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For "24" And Its Final Hour, It's Not Too Late to Kill Jack Bauer
May 10, 2010  | By David Bianculli
24-jack-kills-dana.jpgIn two weeks, we'll be saying goodbye to the Fox series 24, and to Kiefer Sutherland's character of Jack Bauer, who's had a memorable string of terrible, horrible, no good, very bad days. The real-time clock on 24is running out -- and so is the chance for the series to deliver one last, shocking, legendary twist:

Kill Jack Bauer.

This is something I think the producers should have done a year or so ago, if not this year -- midway through the season, with no advance warning whatsoever.


After all, Jack Bauer has died on this series before. He's just been revived after a few minutes of the big sleep. But if he died mid-mission, the water-cooler and talk-show conversations the next day would be dominated by the sudden death of a TV hero. And the rest of CTU would be left to pick up the pieces, and we'd stay with them, leaning forward in our chairs all the way.

After all, if Jack Bauer can die, who's safe? No one. And isn't THAT a nice switch for a weekly TV series?


The second Jack Bauer got to kiss fellow agent Renee, you knew she was a goner. But what if it had gone the other way? The bad guys have surrounded Jack and Renee, gunfire is blazing -- and at the end of the episode, it's Jack, not Renee, who takes the fatal bullet, and is cradled in Renee's arms.

Cha-CHUNK! Cha-CHUNK! The episode ends, and you're left reeling. But the next episode continues, with Renee, not Jack, in full-on revenge mode. THAT would have been a cool way for 24 to go out -- and, perhaps, to continue next season, following Annie Wersching's Renee or some other agent. If Law & Order can continually refresh its roster of character and stars, why couldn't 24? And with Renee at the center, wouldn't that refresh the show -- until, someday, SHE dies unexpectedly?


This is nothing against Kiefer Sutherland, or his portrayal of the long-tortured Jack Bauer. (And in this case, the "long-tortured" can be taken literally.) It's just that in a show where the life-and-death stakes are so constant, killing the protagonist -- especially without warning -- would add credibility to the show's premise and reputation.

I know, you're saying, it's just wishful, ghoulish thinking. After all, the producers and Sutherland have talked openly, and often, about making one or more theatrical movie versions of 24 once the TV series has wrapped. You couldn't really do that, and expect to draw a big audience, once you've killed the main character.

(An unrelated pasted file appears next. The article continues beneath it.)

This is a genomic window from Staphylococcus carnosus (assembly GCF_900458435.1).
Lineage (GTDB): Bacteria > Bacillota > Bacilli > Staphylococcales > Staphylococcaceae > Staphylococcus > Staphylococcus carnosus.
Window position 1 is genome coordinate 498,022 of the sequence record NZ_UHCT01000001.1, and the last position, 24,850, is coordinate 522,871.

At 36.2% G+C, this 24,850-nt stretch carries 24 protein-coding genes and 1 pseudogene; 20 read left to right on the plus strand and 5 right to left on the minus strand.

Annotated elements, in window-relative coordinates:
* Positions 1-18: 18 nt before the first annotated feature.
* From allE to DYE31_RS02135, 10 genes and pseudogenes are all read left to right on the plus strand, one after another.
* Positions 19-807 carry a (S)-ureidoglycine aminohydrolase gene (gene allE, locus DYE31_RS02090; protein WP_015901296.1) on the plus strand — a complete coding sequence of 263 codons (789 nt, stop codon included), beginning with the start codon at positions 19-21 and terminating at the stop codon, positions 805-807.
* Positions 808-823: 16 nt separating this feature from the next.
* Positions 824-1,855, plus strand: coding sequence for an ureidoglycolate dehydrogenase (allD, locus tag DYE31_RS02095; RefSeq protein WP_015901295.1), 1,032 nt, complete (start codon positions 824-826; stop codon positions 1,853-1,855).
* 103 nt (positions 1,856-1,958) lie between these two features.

Although, come to think of it, there IS a precedent: In the 1950s, ABC's Disneyland presented three monthly installments of a Davy Crockett miniseries, killing him at the Alamo to complete the trilogy. But by then, Davy was such a hit that Disney produced a couple of prequels, presenting more adventures of the frontiersman from the time before he met his well-documented end.

24-dana-second-shot-dead.jpgBut regarding Jack Bauer, there's still a way to pull off one of the biggest dramatic surprises in TV history. What if all that talk of a 24 movie franchise has been a brilliant bluff? A sly smokescreen?

What if the producers have been throwing that out, as a red herring, so that they can kill Jack Bauer tonight, or next week, or the week after, and catch the nation by surprise? After all, once he killed Dana last week with only vengeance as a motive, doesn't he DESERVE some sort of serious retribution?

I'm not saying it's probable. I'm just saying it's possible... and boy, from the wider perspective of TV history, wouldn't it be wonderful?




R.Orr said:

Hey David-
Now that such shows as Lost and 24 are soon ending after great runs - I'd be curious (perhaps a blog idea) to read your thoughts as a tv critic surrounding the anticipated endings of other great shows throughout the years.

Which shows' endings did you anticipate the most?

Which lived up to your expections? Which did not?

Which shows' endings have been your personal favorites?

Just curious mostly!!! Thank you!

[Nice idea... I'll write it up, closer to the end-of-month finales of Lost and 24. But I'll warn you: Expect to hear mentions of Newhart, St. Elsewhere and Six Feet Under in the positive column... -- David B.]

Comment posted on May 10, 2010 2:29 PM

Angela said:

That *is* a nice idea! I'll really be looking forward to that, and especially your take on 6 Feet Under, one of my favs.

Comment posted on May 10, 2010 8:35 PM

David D. said:

Do you remember an obscure Western called "Nichols," that starred a pre-Rockford James Garner as a laid-back, Mavericky sheriff? (Margot Kidder was in it too.) The ratings weren't great, and NBC thought it was because there wasn't enough action. So they killed off Nichols and, sure enough, brought in Nichols' TWIN BROTHER -- THE GUNSLINGER!!! (Sigh.) No better ratings, though.

[i DO remember that... a very funny last-second ploy that didn't work, but made me smile anyway. The twin-brother gimmick was introduced in the season finale, but there was no renewal. -- David B.]

Comment posted on May 11, 2010 12:40 PM
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